The Water Issue | Local News | Bend | The Source Weekly - Bend, Oregon

Coverage for Central Oregon, by Central Oregonians.
100% Local. No Paywalls.

Every day, the Source publishes a mix of locally reported stories on our website, keeping you up to date on developments in news, food, music and the arts. We’re committed to covering this city where we live, this city that we love, and we hear regularly from readers who appreciate our ability to put breaking news in context.

The Source has been a free publication for its 22 years. It has been free as a print version and continued that way when we began to publish online, on social media and through our newsletters.

But, as most of our readers know, times are different for local journalism. Tech giants are hoovering up small businesses and small-business advertising—which has been the staple for locally owned media. Without these resources, journalism struggles to bring coverage of community news, arts and entertainment that social media cannot deliver.

Please consider becoming a supporter of locally owned journalism through our Source Insider program. Learn more about our program’s benefits by clicking through today.

Support Us Here

News » Local News

The Water Issue

Conservation, agriculture, recreation and restoration



This week’s Water Issue brings together many local voices with diverse perspectives on the Deschutes River. Read about the effect of this year’s drought on farmers in Jefferson County in Laurel Brauns’ story “No Farms Without Water.” We also spotlight a number of local environmental organizations working to restore river flows to support fish and wildlife including Central Oregon LandWatch, the Deschutes River Conservancy and the Raise the Deschutes campaign. Cayla Clark’s story on women in fly fishing highlights recreation, while Kyle Switzer showcases a new trend in farming and water conservation: going vertical!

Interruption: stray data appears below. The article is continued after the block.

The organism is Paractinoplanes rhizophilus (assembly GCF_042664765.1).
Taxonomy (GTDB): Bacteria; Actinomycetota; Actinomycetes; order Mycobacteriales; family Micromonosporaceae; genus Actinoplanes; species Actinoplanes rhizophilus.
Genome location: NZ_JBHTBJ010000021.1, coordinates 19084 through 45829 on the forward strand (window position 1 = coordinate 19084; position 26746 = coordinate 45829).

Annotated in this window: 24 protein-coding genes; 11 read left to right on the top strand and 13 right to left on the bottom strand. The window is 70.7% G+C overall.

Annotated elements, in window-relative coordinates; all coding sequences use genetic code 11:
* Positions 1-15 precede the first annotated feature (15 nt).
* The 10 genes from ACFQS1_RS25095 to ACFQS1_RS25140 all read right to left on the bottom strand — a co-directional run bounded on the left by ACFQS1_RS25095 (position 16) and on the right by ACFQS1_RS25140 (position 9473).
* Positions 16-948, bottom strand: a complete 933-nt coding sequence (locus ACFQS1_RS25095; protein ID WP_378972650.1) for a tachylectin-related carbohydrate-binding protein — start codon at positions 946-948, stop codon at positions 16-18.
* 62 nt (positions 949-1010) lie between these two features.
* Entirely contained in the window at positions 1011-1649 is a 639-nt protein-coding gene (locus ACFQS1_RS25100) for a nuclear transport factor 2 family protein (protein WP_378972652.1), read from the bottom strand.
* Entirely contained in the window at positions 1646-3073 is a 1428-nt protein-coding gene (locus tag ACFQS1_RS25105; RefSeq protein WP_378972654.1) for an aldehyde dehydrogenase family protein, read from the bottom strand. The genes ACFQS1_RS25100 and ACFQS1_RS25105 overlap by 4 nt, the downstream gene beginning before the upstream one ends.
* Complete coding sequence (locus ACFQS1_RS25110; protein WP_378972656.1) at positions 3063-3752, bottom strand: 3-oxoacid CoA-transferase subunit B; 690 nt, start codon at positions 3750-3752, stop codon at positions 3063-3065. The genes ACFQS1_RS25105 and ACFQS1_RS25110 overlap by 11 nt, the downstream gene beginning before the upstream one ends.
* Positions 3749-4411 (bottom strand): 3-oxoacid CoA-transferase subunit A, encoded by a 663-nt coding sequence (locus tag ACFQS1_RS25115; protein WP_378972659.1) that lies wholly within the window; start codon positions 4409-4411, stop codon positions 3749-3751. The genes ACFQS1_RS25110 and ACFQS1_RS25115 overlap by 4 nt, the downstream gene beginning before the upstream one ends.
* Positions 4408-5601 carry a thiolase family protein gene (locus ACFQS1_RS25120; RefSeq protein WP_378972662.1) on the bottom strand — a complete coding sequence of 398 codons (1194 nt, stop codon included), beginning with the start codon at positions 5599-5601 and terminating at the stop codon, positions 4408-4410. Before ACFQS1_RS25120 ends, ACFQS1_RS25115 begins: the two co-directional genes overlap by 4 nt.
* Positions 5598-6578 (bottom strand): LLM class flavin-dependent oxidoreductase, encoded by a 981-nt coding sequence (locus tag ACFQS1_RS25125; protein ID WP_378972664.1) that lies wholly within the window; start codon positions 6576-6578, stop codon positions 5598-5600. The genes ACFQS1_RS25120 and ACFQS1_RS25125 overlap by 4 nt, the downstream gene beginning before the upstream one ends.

• Lori LaBissoniere O'Neil

As our staff interviewed a wide variety of sources for this issue, one thing we heard over and over was that everyone who values the river wants the same thing. While this may sound good in theory, in reality these groups have spent years working out their differences. They continue to collaborate and compromise to come up with the best solutions to keep water in the river, crops in the ground and tourists in tubes. While all these issues are still up for debate, most can agree, in the words of Jefferson county farmer Phil Fine “None of us would be here without the river.”

Read the stories to get a feeling of water issues around Central Oregon:

No Farms Without Water - Farmers in Jefferson County face a second summer of severe drought and less access to water from the Deschutes - By Laurel Brauns

The Virus and Bend’s Sewage - With COVID-19 able to live on in sewage, does Bend’s untreated wastewater pose a risk? - By Nicole Vulcan

Restoring the River: A Talk With ShanRae Hawkins of the Raise the Deschutes Campaign - A look into the campaign that's promoting water conservation and flow restoration in the Deschutes basin - By Miina McCown

Super Fly - Central Oregon fly fisher-women - Central Oregon fly fisher-women dominate the water while encouraging camaraderie and environmental awareness - By Cayla Clark

A Community Vision for Restored Rivers - By Marisa Chappell Hossick, Communications Director, Deschutes River Conservancy

Grownology: The Garden that Grows Up - The creator of a local vertical farming company talks about conserving water while growing fresh food for the needy -By Kyle Switzer

Environmental Watchdog: Ben Gordon of Central Oregon LandWatch - Following the retirement of Paul Dewey, Gordon leads the organization’s efforts to enforce Oregon’s land use law and protect local rivers, farmlands and forests - By Laurel Brauns

Beavers, Our Eager Aquifer Engineers - Like it or not, everyone who uses water is unknowingly depending on the dam-building talents of our North American Beaver - By Jim Anderson

Add a comment

More by The Source Staff